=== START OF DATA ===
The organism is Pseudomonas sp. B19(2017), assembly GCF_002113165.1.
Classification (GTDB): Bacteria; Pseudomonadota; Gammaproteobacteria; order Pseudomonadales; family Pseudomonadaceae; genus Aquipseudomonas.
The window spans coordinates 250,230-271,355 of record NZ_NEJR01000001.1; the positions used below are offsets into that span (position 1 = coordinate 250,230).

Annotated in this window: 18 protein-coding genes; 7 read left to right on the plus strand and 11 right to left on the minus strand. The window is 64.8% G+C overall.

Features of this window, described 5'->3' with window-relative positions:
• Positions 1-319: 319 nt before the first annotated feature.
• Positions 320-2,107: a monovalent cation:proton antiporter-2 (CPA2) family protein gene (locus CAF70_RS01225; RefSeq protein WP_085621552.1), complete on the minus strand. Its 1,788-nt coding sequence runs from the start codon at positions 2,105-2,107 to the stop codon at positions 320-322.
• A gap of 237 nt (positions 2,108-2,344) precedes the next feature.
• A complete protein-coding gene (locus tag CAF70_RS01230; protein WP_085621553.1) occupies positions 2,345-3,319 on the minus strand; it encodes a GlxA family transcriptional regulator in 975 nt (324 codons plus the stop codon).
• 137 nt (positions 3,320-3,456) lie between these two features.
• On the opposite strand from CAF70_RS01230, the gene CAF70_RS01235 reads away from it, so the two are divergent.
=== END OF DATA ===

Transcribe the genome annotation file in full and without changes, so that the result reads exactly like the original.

The organism is Pseudomonas sp. B19(2017), assembly GCF_002113165.1.
Classification (GTDB): Bacteria; Pseudomonadota; Gammaproteobacteria; order Pseudomonadales; family Pseudomonadaceae; genus Aquipseudomonas.
The window spans coordinates 250,230-271,355 of record NZ_NEJR01000001.1; the positions used below are offsets into that span (position 1 = coordinate 250,230).

Annotated in this window: 18 protein-coding genes; 7 read left to right on the plus strand and 11 right to left on the minus strand. The window is 64.8% G+C overall.

Features of this window, described 5'->3' with window-relative positions:
• Positions 1-319: 319 nt before the first annotated feature.
• Positions 320-2,107: a monovalent cation:proton antiporter-2 (CPA2) family protein gene (locus CAF70_RS01225; RefSeq protein WP_085621552.1), complete on the minus strand. Its 1,788-nt coding sequence runs from the start codon at positions 2,105-2,107 to the stop codon at positions 320-322.
• A gap of 237 nt (positions 2,108-2,344) precedes the next feature.
• A complete protein-coding gene (locus tag CAF70_RS01230; protein WP_085621553.1) occupies positions 2,345-3,319 on the minus strand; it encodes a GlxA family transcriptional regulator in 975 nt (324 codons plus the stop codon).
• 137 nt (positions 3,320-3,456) lie between these two features.
• On the opposite strand from CAF70_RS01230, the gene CAF70_RS01235 reads away from it, so the two are divergent.